You’ve identified a problem and you have some early ideas on how it might be solved and how that might benefit your kingdom. In other words, you’ve got a solid elevator pitch and the resources to dedicate to a new project. Now it’s time to back it up with data.
II. SURVEY THE TERRITORY
Discovery — user research studies, competitive analysis, personas and user journey mapping
“First the surveyors selected the place where the city would be built. They chose a flat but sloping site (to ensure good drainage) that was high enough to avoid future floods. A Roman priest examined the livers of a rabbit and a pheasant from the area to find out if it would be a healthy place in which to live. When the animals were found to be without fault and an investigation of the land turned up no stagnant pools, the gods were thanked and the choice of the site was officially confirmed.”
You’ve identified a need and you have some assumptions on how to fulfill it. Now it’s time to test those assumptions. Discover what your citizens need and want. Why would they move to your city if competitive city-states already exist? Are you looking to attract merchants, artists, the political elite? What type of city will appeal to your audience? You could leave those decisions to guesswork and hunches, but if you’re about to dedicate a significant amount of resources to the project, it’s worth the time and money to answer these questions sooner rather than later.
III. BUILD THE PROJECT INFRASTRUCTURE
Scoping, Project infrastructure, Team-building, Resource allocation, App mapping
“The soldiers and the slaves who traveled with them then set up a military camp called a castrum. First they dug a protective ditch and erected a stockade fence around a rectangular area. Next the two main streets were marked off— one running from north to south, the other from east to west. They crossed at right angles above a long open space called the forum where the soldiers would gather daily to receive their orders. At one end of the forum the commander’s tent was pitched. The tents for soldiers, slaves and supplies filled the remainder of the castrum and were grouped in rows. In the following months all the tents were replaced by more permanent wooden shelters and a temporary bridge was constructed over boats anchored side by side across the river.”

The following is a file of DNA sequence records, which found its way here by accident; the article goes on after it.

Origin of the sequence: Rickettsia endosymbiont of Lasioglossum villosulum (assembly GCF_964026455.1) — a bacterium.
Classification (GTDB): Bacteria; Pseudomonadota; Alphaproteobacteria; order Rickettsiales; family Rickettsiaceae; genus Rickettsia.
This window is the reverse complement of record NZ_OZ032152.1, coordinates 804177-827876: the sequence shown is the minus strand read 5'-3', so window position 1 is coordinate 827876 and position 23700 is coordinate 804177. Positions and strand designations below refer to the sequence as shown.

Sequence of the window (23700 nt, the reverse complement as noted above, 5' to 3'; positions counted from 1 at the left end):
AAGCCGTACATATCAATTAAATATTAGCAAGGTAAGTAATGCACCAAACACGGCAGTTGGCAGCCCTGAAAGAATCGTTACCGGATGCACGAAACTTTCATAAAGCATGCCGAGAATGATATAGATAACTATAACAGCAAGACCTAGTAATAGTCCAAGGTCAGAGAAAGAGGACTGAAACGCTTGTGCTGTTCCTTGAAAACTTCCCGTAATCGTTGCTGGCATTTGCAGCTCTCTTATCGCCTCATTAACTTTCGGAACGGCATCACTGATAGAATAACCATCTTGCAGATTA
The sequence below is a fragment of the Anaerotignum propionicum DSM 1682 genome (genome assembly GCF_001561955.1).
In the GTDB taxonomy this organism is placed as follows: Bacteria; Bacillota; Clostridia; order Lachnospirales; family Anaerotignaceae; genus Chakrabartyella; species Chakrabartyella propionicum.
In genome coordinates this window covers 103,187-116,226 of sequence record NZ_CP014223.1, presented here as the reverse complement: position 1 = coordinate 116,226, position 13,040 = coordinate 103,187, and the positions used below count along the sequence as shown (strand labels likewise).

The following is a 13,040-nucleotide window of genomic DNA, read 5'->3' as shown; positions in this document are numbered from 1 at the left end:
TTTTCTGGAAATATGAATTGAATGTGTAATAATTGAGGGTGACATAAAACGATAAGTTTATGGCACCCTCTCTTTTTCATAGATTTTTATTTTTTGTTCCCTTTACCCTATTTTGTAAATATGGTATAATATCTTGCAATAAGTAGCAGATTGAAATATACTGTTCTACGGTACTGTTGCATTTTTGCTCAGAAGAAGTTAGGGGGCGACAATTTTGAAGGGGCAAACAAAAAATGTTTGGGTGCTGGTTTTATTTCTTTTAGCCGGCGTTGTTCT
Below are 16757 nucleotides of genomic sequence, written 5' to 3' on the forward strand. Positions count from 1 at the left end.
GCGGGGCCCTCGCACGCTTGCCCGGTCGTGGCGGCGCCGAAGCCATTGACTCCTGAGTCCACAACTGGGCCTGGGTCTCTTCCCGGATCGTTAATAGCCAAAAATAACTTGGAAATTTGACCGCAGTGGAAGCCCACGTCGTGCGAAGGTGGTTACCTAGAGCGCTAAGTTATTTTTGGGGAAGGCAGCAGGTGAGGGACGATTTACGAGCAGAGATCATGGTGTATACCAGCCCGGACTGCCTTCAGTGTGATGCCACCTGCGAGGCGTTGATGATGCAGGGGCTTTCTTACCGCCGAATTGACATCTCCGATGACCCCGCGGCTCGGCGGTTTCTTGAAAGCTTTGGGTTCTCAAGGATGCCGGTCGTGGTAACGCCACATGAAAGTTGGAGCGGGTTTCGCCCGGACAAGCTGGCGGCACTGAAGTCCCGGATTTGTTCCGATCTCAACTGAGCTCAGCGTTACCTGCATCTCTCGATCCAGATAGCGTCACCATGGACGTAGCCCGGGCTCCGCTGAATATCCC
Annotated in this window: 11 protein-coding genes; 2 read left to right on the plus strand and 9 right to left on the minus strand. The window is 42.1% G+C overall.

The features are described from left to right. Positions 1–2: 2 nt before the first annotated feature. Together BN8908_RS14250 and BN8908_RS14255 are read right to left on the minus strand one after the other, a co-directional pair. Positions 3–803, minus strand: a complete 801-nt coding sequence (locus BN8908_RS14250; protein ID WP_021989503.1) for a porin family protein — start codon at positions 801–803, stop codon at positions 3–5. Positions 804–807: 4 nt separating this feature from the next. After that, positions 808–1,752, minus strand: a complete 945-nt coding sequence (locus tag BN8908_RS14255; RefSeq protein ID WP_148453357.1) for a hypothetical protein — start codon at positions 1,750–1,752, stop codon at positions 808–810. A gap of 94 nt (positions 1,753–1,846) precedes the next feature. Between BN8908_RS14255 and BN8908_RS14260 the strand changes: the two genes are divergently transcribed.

At this point, you know what problem you’re solving and you have a good sense of what you have to build. It’s time to set up the basic infrastructure: security to protect your assets, frameworks to speed up production. Soldiers (developers) and slaves (automated processes) will be the backbone of your construction crew, led by planners and architects. Establish routines for productivity and employee welfare - planning meetings and agreed locations for resources. Your product will start out rough, but will gradually improve piece by piece. Your engineers will be living in this app for some time before ordinary citizens call it home.
Features are shaped by the scope or size of the encampment. An “app map” helps to orient engineers and stakeholders at an early stage, enumerating features and allowing planners to prioritize development.
Designers may recognize the resemblance in their own works.
IV. DRAW UP PLANS
Wireframing, Flow and User Experience Testing